The 2013-2016 IAAF Strategic Plan has six Core Values: universality, leadership, unity, excellence, integrity and solidarity, and a Vision Statement: “To lead, govern and develop the sport of athletics in all its forms worldwide, uniting the Athletics Family in a spirit of excellence, integrity and solidarity.”
On paper, U.S. champion LaShawn Merritt appears to be a strong favourite to defend his 400m title, with the last major pre-London race – Monaco’s Herculis Samsung Diamond League fixture – illustrating more precisely where his primary challengers may lie.
That race was won by Belgian Jonathan Borlée, who clocked a near-PB 44.74 to edge World champion Kirani James by just 0.02 seconds. Jonathan's twin brother, Daegu bronze medallist, Kevin, who's improved to 44.56 this season, was third ahead of this season’s breakout star, freshly-minted World junior champion Luguelin Santos of the Dominican Republic.
Meanwhile, Merritt pulled up as a precaution with about 100 metres to go when hit by a hamstring cramp. All raced on tired legs in the midst of their last heavy pre-Olympic training sessions, suggesting that each has another three or four tenths of a second - at the very least - in reserve. Which still, on paper, leaves the majority of the field well behind the American’s best this season.
Outside of his Monaco DNF, Merritt has been unbeaten in six races this year with his 44.12 SB from the U.S. trials leading the world - he's also clocked 44.19, the season's second fastest time - by more than three-tenths of a second.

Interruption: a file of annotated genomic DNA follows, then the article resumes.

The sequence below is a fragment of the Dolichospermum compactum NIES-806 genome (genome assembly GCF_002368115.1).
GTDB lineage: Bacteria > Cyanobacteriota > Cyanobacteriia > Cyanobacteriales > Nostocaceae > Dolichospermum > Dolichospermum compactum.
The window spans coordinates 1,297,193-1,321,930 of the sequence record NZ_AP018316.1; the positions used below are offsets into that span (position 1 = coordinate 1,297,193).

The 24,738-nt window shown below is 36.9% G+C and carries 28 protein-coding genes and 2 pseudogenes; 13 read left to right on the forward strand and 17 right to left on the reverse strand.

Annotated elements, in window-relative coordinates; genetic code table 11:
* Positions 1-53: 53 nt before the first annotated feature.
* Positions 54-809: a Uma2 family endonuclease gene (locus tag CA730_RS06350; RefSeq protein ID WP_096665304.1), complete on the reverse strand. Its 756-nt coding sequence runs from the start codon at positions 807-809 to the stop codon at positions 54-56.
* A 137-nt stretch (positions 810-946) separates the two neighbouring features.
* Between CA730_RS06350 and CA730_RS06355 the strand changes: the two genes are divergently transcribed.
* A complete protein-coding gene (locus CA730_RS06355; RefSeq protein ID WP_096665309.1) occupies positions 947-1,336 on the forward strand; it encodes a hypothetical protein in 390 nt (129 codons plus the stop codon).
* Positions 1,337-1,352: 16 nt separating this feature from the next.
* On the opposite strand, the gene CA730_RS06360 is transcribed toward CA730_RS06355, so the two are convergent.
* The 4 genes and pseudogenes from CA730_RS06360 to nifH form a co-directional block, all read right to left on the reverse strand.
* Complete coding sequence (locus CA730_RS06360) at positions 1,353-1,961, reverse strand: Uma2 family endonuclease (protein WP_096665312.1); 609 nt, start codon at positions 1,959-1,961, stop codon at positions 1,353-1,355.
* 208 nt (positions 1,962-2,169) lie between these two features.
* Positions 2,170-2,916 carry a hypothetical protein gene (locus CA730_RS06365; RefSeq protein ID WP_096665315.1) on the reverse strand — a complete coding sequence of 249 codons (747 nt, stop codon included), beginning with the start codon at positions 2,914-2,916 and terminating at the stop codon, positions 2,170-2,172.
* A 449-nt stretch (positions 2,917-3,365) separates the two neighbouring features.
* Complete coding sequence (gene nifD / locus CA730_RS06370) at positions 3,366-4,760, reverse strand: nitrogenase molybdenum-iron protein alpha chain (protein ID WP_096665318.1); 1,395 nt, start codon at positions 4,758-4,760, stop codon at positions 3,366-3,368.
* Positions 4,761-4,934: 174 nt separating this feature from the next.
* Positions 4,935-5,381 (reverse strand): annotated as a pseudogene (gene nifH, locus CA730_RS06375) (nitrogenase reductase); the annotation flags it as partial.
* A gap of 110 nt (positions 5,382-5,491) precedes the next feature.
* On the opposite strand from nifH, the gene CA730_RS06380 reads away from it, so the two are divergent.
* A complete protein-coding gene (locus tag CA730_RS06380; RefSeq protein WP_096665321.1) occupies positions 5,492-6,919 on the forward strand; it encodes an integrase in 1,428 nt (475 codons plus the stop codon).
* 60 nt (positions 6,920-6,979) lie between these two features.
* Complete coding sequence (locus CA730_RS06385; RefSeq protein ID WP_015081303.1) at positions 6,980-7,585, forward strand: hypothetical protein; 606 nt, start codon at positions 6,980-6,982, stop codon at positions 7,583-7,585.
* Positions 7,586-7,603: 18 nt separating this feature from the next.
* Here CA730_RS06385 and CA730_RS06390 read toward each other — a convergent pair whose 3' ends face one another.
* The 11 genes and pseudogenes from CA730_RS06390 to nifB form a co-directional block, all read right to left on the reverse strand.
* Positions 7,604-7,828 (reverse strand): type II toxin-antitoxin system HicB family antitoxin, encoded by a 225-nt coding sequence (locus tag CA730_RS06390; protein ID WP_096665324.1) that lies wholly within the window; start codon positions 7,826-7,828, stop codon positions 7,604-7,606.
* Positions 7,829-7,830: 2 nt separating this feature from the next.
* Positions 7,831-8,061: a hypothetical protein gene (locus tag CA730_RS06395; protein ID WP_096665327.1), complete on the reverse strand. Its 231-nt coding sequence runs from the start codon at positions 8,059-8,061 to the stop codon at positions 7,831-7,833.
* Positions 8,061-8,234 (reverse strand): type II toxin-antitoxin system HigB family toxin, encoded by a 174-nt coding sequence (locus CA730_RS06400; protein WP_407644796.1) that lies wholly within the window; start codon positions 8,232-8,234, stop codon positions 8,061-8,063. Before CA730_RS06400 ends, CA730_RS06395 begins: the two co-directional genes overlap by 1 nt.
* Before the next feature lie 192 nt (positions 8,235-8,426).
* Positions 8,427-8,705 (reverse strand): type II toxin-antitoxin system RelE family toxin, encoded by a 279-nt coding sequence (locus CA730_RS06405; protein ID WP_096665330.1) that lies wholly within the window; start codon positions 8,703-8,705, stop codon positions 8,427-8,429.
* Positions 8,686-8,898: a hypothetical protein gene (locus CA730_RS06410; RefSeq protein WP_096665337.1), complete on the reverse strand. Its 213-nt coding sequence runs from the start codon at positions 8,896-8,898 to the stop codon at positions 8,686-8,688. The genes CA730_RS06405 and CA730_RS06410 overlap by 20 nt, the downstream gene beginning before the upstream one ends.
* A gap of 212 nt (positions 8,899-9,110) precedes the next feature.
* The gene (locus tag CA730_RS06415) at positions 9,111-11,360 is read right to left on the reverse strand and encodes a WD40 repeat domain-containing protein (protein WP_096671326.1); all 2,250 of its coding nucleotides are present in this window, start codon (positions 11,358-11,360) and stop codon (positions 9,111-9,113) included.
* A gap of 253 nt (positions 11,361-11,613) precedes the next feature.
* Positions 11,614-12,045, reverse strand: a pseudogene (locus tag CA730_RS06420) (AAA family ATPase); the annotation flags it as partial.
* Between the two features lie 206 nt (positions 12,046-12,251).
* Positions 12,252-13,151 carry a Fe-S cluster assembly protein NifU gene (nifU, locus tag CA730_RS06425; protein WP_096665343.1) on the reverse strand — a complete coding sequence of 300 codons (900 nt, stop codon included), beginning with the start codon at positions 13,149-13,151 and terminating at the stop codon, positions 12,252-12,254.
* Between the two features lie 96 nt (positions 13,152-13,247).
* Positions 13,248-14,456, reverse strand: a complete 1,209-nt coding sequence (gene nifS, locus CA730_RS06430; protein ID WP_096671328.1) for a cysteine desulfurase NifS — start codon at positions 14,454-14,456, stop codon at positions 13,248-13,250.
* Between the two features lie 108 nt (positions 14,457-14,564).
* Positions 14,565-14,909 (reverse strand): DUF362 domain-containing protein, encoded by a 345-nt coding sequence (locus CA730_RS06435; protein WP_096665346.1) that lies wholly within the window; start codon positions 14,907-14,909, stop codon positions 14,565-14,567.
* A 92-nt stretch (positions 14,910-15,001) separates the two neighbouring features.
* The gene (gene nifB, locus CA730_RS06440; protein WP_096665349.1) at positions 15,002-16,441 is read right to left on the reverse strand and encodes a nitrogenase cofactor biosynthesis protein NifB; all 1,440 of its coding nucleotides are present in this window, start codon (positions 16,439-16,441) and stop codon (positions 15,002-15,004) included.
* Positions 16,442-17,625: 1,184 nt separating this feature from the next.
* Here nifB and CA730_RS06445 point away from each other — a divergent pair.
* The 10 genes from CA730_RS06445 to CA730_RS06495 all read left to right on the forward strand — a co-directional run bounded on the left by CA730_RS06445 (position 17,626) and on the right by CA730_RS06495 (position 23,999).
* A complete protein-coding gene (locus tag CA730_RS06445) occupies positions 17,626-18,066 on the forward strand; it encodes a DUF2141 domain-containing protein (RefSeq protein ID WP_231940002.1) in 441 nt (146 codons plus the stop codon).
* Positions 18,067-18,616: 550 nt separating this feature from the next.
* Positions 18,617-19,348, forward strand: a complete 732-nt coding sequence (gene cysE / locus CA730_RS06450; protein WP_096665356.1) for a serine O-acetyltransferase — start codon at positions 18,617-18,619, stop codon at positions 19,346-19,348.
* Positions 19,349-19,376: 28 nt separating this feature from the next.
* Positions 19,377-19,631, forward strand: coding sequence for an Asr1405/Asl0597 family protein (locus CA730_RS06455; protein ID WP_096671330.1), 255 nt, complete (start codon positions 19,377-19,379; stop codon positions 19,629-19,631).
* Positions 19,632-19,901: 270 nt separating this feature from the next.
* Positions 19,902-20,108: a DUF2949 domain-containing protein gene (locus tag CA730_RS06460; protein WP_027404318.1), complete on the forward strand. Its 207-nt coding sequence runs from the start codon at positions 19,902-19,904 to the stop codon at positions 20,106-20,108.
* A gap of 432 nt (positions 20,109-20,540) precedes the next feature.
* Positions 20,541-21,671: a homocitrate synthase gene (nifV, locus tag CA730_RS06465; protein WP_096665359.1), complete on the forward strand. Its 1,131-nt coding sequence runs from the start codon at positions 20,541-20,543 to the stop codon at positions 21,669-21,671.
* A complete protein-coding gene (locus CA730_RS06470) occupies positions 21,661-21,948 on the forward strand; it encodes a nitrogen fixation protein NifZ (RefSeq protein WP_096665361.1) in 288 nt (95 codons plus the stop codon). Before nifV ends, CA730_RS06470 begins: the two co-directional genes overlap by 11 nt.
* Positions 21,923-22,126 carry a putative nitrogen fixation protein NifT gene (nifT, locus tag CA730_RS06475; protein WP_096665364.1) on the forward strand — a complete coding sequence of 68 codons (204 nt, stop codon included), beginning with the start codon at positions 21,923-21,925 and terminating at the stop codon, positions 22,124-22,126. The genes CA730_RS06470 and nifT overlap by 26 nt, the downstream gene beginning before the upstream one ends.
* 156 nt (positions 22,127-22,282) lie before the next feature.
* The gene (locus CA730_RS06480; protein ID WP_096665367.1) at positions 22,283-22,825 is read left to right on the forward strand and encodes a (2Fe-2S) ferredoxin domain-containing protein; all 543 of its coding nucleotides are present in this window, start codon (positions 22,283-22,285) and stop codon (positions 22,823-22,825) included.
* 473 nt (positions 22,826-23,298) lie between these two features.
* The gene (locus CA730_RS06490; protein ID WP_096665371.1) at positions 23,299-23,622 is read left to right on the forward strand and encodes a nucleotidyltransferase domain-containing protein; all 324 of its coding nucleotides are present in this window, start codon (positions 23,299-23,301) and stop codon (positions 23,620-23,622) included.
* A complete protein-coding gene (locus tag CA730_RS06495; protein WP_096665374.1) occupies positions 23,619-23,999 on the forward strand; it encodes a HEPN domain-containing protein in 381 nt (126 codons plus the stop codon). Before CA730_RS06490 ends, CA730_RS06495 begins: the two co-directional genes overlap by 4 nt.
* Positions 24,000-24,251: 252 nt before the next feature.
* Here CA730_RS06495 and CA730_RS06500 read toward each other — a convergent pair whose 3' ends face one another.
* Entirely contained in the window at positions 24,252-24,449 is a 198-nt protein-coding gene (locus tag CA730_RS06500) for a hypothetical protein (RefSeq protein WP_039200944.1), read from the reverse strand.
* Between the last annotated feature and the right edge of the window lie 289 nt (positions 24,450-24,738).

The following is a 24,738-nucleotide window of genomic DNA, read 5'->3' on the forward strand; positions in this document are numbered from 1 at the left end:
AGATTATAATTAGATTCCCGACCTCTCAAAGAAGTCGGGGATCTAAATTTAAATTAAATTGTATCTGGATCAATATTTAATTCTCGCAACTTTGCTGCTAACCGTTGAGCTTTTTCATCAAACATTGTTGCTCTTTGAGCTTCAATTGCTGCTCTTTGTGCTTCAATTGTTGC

The closest is the 18-year-old Santos, whose 44.45 victory in Hengelo was a national record. Two weeks later he made the world take further note after he collected his first victory on the Diamond League circuit in New York.
Busy with his studies, James, still just 19, has raced sparingly this season, winning in Daegu (44.72 SB) and London (44.85) prior to the race in Monaco. In the Principality, he confirmed that his training's been going according to plan but it’s nonetheless important to bear in mind that he was notably faster last year in his final pre-Daegu outing.
Backing up Merritt on a traditionally strong U.S. squad – Americans have won the last seven Olympic titles and swept the podium in Beijing and Athens - are Tony McQuay and Bryshon Nellum, whose relative inexperience shouldn’t count against them in an event where plenty of youngsters have excelled and outlived expectations in the past.
McQuay, 22, won the NCAA title in 44.58 16 days before improving to 44.49 at the U.S. trials where he finished second. More recently he was third in London clocking 45-flat.
Nellum meanwhile has already secured plenty of votes as a comeback athlete of the year. Entering 2012 with a 45.56 personal best, the 23-year-old university student improved all the way to 44.80 at the U.S. trials to finish third - 44 months after gunshot wounds to both legs left him wondering if he’d ever run again.
Fourth (Kevin) and sixth (Jonathan) at 44.56 and 44.74 on this year's world list respectively, medal-winning runs by the Borlée twins are not outside the realm of possibility - but would be unprecedented. To date siblings have never medalled in the same event at an Olympic Games.
Other medal hopefuls include Bahamian No. 1 Demetrius Pinder (44.77) and Jamaican champion Dane Hyatt (44.83) while Martyn Rooney (44.92) will be the main hope for the hosts.
Finally, one thing that’s not conspiring in Merritt’s favour is history: only World record holder Michael Johnson (1996, 2000) has been able to win back-to-back 400m titles.